Martin: Then she must have earned enough to put a down payment.
Ted: That’s right. She was here a year before
Martin: Suppose she earned 2-300 dollars, that would do it, wouldn’t it as a down payment.
Ted: Of course she lived with her sister, and she probably didn’t have to pay too much board or lodging with her.
Martin: She probably borrowed some too.
Ted: She put everything away. But she signed up and they gave her credit for the entire family if it …. I really don’t know what the amount was for the entire family. Maybe they got a rate for kids. You know, smaller kids didn’t have to pay, or half fare. But I would say the amount of at least 500 dollars. Which was a lot of money in those days.
Martin: Especially for her and she had to live on it
Ted: Which would also include train fare.
Martin: After all Chicago is quite a ways
Ted: From New York, and the train from Varalmas to Bremen.
Martin: Yeah I was wondering about the ride from Varalmas to wherever you’re going
Ted: Bremen
Martin: And you’re covering a thousand miles there.
Ted: Maybe it cost more, I don’t really know.
Martin: I think you had to come through Hungry and Austria, and then cross over through Germany to Bremen, which was on the West Coast of Germany.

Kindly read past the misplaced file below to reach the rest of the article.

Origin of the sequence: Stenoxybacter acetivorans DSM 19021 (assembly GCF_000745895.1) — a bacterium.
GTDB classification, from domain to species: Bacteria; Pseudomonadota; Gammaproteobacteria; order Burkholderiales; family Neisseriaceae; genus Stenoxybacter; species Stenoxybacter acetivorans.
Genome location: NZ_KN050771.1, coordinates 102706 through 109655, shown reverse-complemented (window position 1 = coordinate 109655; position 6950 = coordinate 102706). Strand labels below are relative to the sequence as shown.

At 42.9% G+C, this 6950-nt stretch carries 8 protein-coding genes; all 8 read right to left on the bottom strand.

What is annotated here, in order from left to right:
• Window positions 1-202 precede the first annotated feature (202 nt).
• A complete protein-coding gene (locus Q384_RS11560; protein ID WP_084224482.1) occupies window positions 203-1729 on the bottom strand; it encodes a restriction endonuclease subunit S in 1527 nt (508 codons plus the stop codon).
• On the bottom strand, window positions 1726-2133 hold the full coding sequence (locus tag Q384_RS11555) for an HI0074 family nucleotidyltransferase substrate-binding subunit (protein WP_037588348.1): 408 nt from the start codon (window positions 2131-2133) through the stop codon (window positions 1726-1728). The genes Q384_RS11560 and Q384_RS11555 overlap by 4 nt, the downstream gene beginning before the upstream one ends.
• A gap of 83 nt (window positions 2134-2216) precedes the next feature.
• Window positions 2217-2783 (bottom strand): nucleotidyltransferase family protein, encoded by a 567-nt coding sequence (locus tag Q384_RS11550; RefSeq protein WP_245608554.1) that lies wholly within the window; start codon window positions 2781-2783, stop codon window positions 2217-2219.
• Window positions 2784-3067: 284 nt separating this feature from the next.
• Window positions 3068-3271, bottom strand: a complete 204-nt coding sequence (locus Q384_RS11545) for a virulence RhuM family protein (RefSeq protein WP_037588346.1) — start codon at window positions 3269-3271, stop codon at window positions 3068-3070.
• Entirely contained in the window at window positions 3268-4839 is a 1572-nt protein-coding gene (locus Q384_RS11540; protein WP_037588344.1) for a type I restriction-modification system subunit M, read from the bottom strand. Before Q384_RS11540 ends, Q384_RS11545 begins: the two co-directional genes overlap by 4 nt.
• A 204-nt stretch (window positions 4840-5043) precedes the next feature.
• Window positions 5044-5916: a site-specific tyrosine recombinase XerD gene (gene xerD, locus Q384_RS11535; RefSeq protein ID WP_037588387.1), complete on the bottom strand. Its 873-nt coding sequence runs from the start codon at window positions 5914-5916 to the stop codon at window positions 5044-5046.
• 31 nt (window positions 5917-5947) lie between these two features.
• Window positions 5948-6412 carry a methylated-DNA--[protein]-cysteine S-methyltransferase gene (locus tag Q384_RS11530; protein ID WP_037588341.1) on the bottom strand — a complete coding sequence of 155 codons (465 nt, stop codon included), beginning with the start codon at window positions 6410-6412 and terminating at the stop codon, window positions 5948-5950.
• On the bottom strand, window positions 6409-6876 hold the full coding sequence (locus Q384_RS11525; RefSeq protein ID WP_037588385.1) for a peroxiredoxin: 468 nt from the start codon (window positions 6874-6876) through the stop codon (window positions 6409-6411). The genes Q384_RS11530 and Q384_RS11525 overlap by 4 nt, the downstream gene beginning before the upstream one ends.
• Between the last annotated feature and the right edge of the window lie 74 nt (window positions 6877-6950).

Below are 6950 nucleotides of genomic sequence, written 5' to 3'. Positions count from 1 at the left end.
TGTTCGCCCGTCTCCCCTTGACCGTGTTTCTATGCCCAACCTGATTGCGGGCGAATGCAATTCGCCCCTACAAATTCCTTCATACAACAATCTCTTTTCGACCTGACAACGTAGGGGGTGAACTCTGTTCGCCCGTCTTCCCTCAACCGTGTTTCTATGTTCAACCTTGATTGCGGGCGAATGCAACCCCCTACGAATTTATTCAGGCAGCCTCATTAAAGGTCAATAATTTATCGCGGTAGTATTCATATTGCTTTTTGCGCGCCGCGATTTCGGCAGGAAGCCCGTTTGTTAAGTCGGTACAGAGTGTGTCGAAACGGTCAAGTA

Ted: We crossed to Germany. We went to Germany.
Martin: We had to get through Austria to get to Germany.
Ted: I doubt it. We had to go South
Martin: You had to go North. That area where we were was almost the southeast corner of Austria Hungary. You see it ultimately was ceded to Romania, which was southwest of Hungary. Southeast I mean.
Ted: We had to get to Bremen and I know we went through Berlin. That I know.
Martin: You might have gone through Berlin. You might have gone up to Vienna and across to Berlin and over to Bremen. That’s my thought what happened. And do you think we took a train then?
Ted: We were on a train
Martin: That’s right, I don’t have any kind of recollection.
Ted: That was my first trip on a train. I’ll never forget it because we took the train. We went to Huedin, we got on the train. And I remember going through Berlin because they told us on the train this is Berlin, and I saw the first time electric lights over there in Berlin.
Martin: I imagine that’s where I saw my first automobile.
Ted: Well we didn’t get off in Berlin
Martin: We stayed on the train all the way
Ted: We stayed on the train to Bremen. We didn’t get off until Bremen. And waited there for the ship. The Bremen Rhein was the name of the ship.
Martin: You think the Bremen Rhein. A German passenger ship.